We are also pleased to announce early access to InfluxEnterprise. If you have been waiting for InfluxDB clustering to run on your infrastructure with the ability to rebalance nodes, plus a slick UI to deploy, manage and monitor the deployment, InfluxEnterprise is for you.

enterprise_gif

Like what you see? Contact us to request a demo, get early access plus pricing from one of our solutions architects.

InfluxDB v0.13

v0.13 is a significant InfluxDB release delivering robust features and stability to the single server experience. This is also our final major milestone before we launch 1.0. New in this release:

  • Upgrade to Go v1.6.2 delivering performance gains
  • Support for DELETE FROM
  • Time Zone Support – offset argument in the GROUP BY time(…) call

There’s a total of 27 new features and 32 bug fixes! Detailed release notes can be found here and downloads here.

Telegraf v0.13

New in this release:

  • New Input Plugin: “filestat” to gather metrics about file existence, size, etc.
  • HAProxy socket support
  • Support for Docker container IDs to track per container metrics

There’s a total of 17 new features and 21 bug fixes! Detailed release notes can be found here and downloads here.

Chronograf v0.13

New in this release:

  • Design update and performance improvements to the visualization index pages
  • “Visualization cards” have been replaced with more performant list items

chrono
Downloads are here.

Kapacitor v0.13

InfluxDB’s native data processing and alerting engine now supports BYOA (bring your own algorithm) analytics. UDFs written in languages of your choice running in Docker containers can be launched independent of Kapacitor by exposing a Unix socket. On startup Kapacitor will connect to the socket and begin communication, applying the UDF logic to the time series data being processed.

New in this release:

  • UDFs can be connected over a Unix socket. This enables UDFs from across Docker containers to be applied to the Influx data pipeline.
  • CLI features to ID, list and delete tasks, recordings and replays
  • API lock down to a stable 1.0 version

There’s a total of 18 new features and 8 bug fixes! Detailed release notes can be found here and and downloads here.

But wait, there’s more…

FREE Technical Papers

Today we also launched a new “Technical Papers” landing page on influxdata.com where developers and architects can download long reads that dive deep into a variety of InfluxDB related topics. Right now we’ve got three papers posted:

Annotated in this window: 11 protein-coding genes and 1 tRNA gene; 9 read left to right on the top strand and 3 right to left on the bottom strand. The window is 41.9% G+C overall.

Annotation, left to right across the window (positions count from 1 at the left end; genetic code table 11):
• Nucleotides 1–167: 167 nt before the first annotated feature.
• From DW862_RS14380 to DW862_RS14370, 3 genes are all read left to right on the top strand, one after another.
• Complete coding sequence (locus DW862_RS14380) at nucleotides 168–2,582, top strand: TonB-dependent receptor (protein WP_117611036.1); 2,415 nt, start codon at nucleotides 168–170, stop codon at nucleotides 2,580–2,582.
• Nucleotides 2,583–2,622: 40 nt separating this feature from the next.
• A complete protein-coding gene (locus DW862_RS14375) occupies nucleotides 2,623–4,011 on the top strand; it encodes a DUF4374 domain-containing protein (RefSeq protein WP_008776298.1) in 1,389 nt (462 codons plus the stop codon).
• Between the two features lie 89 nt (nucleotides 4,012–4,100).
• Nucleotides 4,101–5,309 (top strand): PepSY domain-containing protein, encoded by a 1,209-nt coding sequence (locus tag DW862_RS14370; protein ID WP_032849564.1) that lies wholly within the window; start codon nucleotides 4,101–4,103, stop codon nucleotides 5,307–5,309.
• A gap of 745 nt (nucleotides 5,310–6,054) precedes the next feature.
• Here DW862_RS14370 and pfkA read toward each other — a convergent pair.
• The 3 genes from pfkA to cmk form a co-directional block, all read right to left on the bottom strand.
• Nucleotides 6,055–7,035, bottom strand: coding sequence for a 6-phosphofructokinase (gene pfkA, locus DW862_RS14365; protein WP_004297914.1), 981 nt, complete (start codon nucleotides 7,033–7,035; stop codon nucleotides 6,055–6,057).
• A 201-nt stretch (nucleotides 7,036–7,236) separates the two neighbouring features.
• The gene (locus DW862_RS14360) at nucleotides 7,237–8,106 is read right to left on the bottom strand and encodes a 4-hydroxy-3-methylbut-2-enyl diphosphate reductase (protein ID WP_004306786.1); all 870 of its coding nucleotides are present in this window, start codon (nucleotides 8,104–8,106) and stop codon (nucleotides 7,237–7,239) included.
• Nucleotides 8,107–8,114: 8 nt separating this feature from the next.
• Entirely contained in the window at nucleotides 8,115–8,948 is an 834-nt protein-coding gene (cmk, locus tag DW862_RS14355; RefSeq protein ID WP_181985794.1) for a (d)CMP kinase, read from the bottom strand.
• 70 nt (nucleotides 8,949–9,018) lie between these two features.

Make sure to check back often as we’ll be uploading new papers every other week!

FREE Virtual Training Summer Schedule is Live!

We’ve just added eight sessions to the virtual training schedule. In addition, we’ll be debuting three new topics including:

  • Benchmarking InfluxDB and Elasticsearch for Time-Series Data Management
  • Migrating from InfluxDB 0.8 and Up to 0.13
  • Intro to Kapacitor for Alerting and Anomaly Detection

What’s Next?

The Chronograf Files: The Curious Case of JavaScript’s `sort`


“The world is full of obvious things which nobody by any chance ever observes.”
— Sir Arthur Conan Doyle, The Hound of the Baskervilles*

It was your average day at the InfluxData offices. The usual sounds filled the air: the clack of a ping pong ball, the ever-present drip of an overworked coffee pot. A day just like any other — or so I thought.

It all started when a new Chronograf ticket came in, where a user had reported their graphs behaving strangely.

The Bug

I give you ‘Exhibit A’, a screenshot submitted by our affected user:

chrono-out-of-order

Though this graph is quite the visual cacophony, the issue was clear immediately: Chronograf was plotting this user’s data out of order. For a product like Chronograf, this is about as critical as a bug can be. Because we’re in the business of time series data, we’d better be sure we’re respecting the laws of physics and that time continues to function as it has since the beginning of, well, time.

At this point, Chronograf had seen several releases over the better part of a year. How had we not seen behavior like this before?

The user also provided us with the sample dataset that resulted in the above graph, hereby dubbed ‘Exhibit B’. The dataset itself was large so I won’t reproduce it in full, but here is a small sample we’ll use for investigative purposes:
`timestamp value
——— ——
100000000 4
200000000 9
300000000 6
400000000 7
500000000 6
600000000 4
700000000 9
800000000 7
900000000 10
1000000000 6
1100000000 4
…`

Note: InfluxDB supports multiple time formats, though in this case we’re using Unix time. Not to spoil too much, but this will be highly relevant soon!

At first glance, the data seems reasonable. The values seem OK, and the timestamps are ordered chronologically. No cause for alarm, right?

The Fix

“Wait, you said `sort` does WHAT??'”
— Anonymous

Now I had exhibit A, a graph which explained how the bug affected the end-user. And I had exhibit B, a sample dataset I used to accurately reproduce the issue.

The next step was to ask myself a few questions which I’ve found helpful when beginning the debugging process:

1) What sections of the code does this bug touch? Who is the most likely offender?

I immediately thought of a piece of code that converts raw InfluxDB responses, which use JSON formatting, into data structures that our graphing library understands. As far as I could tell, the sample dataset was ordered correctly. It had to be something farther down the line.

2) Are there any obvious anomalies?